Schanberg, Sydney H.

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SCHANBERG, SYDNEY H. (1934– ), U.S. journalist. Born in Clinton, Massachusetts, Sydney Hillel Schanberg graduated from Harvard University. He joined the staff of The New York Times in the late 1950s and covered local news before becoming Albany bureau chief, where he covered the activities of Gov. Nelson A. Rockefeller and the New York State legislature. His first foreign assignment for the Times took him to India and Pakistan during the late 1960s and early 1970s, with side trips to cover the Vietnam War. But after the end of the war Schanberg heard about the American bombing of Cambodia, which President Richard M. Nixon and Secretary of State Henry A. *Kissinger denied. In Cambodia, Schanberg covered the emergence of the Khmer Rouge, a secretive revolutionary group that conducted genocide against the Cambodian people, particularly the educated. Schanberg chose to stay in Cambodia in 1975 after the Americans were thrown out of the country, partly to report the story and partly to help his assistant, Dith Pran, and his family survive. Schanberg failed to save Pran, who managed to elude his captors for several years by working in rice fields, but Schanberg finally had to flee. His report of the mass murders committed by the Khmer Rouge for the purpose of cleansing Cambodia provided a chilling story of a death machine. Schanberg's reports earned him the Pulitzer Prize in 1976. The dramatic story, told in the book The Death and Life of Dith Pran, and the reunion of Schanberg and Pran were made into a film, The Killing Fields, in 1984, that won three Academy Awards. Schanberg returned to the Times a year after the Pulitzer and shortly thereafter became metropolitan editor. But he was not an effective administrator and he was replaced, becoming a columnist. After a while, Schanberg became a columnist for New York Newsday, commenting on a wide variety of topics, including events in New York City. When that paper folded, Schanberg joined The Village Voice in New York, where he wrote the Press Clips column. He was a strong opponent of the Bush administration and its war in Iraq. He also took to task Senator John Kerry in 1993 for his alleged drive to normalize relations with Hanoi.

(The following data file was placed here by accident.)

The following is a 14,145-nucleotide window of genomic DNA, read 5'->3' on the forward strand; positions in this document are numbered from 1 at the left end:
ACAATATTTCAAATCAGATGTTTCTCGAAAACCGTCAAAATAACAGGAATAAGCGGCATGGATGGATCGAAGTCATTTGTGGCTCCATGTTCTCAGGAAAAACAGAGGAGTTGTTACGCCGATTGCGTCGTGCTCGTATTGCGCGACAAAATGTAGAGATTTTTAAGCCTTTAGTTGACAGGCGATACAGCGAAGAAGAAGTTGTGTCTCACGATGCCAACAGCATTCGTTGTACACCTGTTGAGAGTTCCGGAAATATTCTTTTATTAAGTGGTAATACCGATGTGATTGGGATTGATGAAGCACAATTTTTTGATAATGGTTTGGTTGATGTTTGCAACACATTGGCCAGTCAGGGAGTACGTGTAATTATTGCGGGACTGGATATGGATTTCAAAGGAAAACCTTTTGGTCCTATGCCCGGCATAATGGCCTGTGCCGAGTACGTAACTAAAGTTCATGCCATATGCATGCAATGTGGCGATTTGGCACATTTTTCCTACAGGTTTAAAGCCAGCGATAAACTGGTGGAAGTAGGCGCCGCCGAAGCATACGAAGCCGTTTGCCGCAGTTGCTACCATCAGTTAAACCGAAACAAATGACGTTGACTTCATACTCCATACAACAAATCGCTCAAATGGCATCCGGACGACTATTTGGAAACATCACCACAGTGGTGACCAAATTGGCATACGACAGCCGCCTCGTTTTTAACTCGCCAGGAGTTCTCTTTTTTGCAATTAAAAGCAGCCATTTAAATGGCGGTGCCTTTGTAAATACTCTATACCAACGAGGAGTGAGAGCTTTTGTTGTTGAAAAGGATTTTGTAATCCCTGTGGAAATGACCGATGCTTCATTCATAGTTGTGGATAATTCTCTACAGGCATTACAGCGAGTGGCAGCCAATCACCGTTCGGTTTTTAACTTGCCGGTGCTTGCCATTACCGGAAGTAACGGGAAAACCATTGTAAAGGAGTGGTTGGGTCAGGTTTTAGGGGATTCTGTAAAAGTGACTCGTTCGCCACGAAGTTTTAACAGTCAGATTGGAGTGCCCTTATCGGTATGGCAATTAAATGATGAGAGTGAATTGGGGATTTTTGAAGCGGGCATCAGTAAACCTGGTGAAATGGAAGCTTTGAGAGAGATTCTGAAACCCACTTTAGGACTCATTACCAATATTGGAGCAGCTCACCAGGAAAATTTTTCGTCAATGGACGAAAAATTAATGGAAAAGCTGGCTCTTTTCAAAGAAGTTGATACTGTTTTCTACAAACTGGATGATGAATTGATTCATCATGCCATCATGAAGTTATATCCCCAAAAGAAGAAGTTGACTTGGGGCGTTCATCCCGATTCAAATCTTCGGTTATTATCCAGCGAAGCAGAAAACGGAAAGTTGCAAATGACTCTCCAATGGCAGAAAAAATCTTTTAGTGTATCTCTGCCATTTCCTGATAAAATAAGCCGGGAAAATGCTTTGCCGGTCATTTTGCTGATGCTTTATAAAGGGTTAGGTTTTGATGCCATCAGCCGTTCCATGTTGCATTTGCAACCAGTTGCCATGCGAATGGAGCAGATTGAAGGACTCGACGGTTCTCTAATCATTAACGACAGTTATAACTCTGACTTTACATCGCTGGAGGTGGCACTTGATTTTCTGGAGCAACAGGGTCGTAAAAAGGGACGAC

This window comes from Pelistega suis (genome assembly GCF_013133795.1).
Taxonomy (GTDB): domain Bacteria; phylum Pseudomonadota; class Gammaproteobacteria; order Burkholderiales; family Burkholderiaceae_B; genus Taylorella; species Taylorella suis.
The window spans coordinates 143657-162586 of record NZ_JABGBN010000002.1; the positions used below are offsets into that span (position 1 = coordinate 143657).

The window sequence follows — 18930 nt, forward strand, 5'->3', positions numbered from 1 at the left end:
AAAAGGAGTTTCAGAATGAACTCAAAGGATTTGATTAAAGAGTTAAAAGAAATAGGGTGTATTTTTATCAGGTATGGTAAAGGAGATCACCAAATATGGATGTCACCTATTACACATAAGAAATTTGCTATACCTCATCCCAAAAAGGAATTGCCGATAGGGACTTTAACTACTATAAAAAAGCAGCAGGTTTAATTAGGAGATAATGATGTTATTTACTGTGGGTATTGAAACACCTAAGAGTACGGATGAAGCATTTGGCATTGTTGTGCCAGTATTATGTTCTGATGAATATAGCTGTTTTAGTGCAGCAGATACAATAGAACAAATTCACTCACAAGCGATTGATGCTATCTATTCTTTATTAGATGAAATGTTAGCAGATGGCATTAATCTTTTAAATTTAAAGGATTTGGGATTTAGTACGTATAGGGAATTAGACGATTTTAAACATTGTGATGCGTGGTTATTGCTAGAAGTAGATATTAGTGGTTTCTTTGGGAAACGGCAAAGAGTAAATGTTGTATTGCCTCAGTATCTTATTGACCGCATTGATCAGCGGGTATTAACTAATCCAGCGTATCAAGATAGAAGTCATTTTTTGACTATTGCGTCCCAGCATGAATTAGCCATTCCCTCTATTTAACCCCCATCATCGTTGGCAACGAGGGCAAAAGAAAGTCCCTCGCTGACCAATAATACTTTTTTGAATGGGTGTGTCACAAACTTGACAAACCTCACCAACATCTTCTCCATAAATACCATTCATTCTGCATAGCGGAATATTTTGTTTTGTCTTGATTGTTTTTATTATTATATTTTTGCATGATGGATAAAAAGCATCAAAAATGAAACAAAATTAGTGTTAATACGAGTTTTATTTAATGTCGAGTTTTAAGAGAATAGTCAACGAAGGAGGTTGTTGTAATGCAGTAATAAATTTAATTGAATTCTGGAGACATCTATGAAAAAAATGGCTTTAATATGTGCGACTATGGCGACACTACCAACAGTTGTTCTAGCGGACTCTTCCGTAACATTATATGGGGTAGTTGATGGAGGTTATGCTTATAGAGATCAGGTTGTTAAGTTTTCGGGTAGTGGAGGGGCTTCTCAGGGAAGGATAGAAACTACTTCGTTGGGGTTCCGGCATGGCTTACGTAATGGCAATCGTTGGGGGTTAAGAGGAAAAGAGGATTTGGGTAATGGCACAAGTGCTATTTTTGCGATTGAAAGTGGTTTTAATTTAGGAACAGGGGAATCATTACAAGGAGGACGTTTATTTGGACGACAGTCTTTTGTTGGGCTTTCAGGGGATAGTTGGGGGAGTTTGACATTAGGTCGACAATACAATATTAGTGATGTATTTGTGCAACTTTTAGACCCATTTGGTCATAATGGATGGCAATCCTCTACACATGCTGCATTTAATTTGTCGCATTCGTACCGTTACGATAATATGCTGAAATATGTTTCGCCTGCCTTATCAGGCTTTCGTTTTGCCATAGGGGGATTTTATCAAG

[Stewart Kampel (2nd ed.)]